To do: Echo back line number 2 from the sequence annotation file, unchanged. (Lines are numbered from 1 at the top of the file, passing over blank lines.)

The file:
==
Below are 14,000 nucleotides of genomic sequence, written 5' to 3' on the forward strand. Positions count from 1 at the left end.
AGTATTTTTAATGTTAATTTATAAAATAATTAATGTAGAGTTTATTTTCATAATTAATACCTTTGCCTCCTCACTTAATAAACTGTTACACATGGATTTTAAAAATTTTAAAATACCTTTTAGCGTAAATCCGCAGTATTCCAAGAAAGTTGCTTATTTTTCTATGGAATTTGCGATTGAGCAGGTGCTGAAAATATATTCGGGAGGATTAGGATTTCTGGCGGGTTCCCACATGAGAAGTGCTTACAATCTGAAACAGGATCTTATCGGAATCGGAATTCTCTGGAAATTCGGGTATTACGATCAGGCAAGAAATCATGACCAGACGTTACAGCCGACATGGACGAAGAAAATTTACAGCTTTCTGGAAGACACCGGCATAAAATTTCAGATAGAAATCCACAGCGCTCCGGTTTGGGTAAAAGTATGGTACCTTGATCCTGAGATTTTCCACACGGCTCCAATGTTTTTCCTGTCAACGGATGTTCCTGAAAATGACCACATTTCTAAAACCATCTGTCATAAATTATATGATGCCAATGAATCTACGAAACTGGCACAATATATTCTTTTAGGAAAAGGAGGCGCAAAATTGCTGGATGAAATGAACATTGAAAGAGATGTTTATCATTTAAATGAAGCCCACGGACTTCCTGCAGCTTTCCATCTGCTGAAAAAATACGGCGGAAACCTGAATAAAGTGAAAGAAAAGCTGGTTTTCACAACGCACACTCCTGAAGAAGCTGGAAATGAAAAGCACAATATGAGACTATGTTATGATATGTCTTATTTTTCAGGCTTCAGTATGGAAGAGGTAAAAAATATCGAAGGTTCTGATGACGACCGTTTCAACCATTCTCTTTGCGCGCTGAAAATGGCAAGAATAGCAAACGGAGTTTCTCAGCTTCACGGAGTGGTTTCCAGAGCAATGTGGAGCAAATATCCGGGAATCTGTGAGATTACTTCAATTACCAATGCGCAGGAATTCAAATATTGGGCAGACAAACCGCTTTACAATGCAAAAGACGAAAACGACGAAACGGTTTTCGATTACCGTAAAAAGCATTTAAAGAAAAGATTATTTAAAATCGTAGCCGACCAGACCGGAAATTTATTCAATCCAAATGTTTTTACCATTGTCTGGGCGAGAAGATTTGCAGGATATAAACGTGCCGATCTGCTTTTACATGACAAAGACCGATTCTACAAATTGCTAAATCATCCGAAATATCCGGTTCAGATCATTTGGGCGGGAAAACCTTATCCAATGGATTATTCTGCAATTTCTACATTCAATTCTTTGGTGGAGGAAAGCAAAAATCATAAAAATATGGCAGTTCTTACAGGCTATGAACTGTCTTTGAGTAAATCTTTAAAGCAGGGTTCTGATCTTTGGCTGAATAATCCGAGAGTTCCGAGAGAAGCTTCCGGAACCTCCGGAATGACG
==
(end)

AGTATTTTTAATGTTAATTTATAAAATAATTAATGTAGAGTTTATTTTCATAATTAATACCTTTGCCTCCTCACTTAATAAACTGTTACACATGGATTTTAAAAATTTTAAAATACCTTTTAGCGTAAATCCGCAGTATTCCAAGAAAGTTGCTTATTTTTCTATGGAATTTGCGATTGAGCAGGTGCTGAAAATATATTCGGGAGGATTAGGATTTCTGGCGGGTTCCCACATGAGAAGTGCTTACAATCTGAAACAGGATCTTATCGGAATCGGAATTCTCTGGAAATTCGGGTATTACGATCAGGCAAGAAATCATGACCAGACGTTACAGCCGACATGGACGAAGAAAATTTACAGCTTTCTGGAAGACACCGGCATAAAATTTCAGATAGAAATCCACAGCGCTCCGGTTTGGGTAAAAGTATGGTACCTTGATCCTGAGATTTTCCACACGGCTCCAATGTTTTTCCTGTCAACGGATGTTCCTGAAAATGACCACATTTCTAAAACCATCTGTCATAAATTATATGATGCCAATGAATCTACGAAACTGGCACAATATATTCTTTTAGGAAAAGGAGGCGCAAAATTGCTGGATGAAATGAACATTGAAAGAGATGTTTATCATTTAAATGAAGCCCACGGACTTCCTGCAGCTTTCCATCTGCTGAAAAAATACGGCGGAAACCTGAATAAAGTGAAAGAAAAGCTGGTTTTCACAACGCACACTCCTGAAGAAGCTGGAAATGAAAAGCACAATATGAGACTATGTTATGATATGTCTTATTTTTCAGGCTTCAGTATGGAAGAGGTAAAAAATATCGAAGGTTCTGATGACGACCGTTTCAACCATTCTCTTTGCGCGCTGAAAATGGCAAGAATAGCAAACGGAGTTTCTCAGCTTCACGGAGTGGTTTCCAGAGCAATGTGGAGCAAATATCCGGGAATCTGTGAGATTACTTCAATTACCAATGCGCAGGAATTCAAATATTGGGCAGACAAACCGCTTTACAATGCAAAAGACGAAAACGACGAAACGGTTTTCGATTACCGTAAAAAGCATTTAAAGAAAAGATTATTTAAAATCGTAGCCGACCAGACCGGAAATTTATTCAATCCAAATGTTTTTACCATTGTCTGGGCGAGAAGATTTGCAGGATATAAACGTGCCGATCTGCTTTTACATGACAAAGACCGATTCTACAAATTGCTAAATCATCCGAAATATCCGGTTCAGATCATTTGGGCGGGAAAACCTTATCCAATGGATTATTCTGCAATTTCTACATTCAATTCTTTGGTGGAGGAAAGCAAAAATCATAAAAATATGGCAGTTCTTACAGGCTATGAACTGTCTTTGAGTAAATCTTTAAAGCAGGGTTCTGATCTTTGGCTGAATAATCCGAGAGTTCCGAGAGAAGCTTCCGGAACCTCCGGAATGACG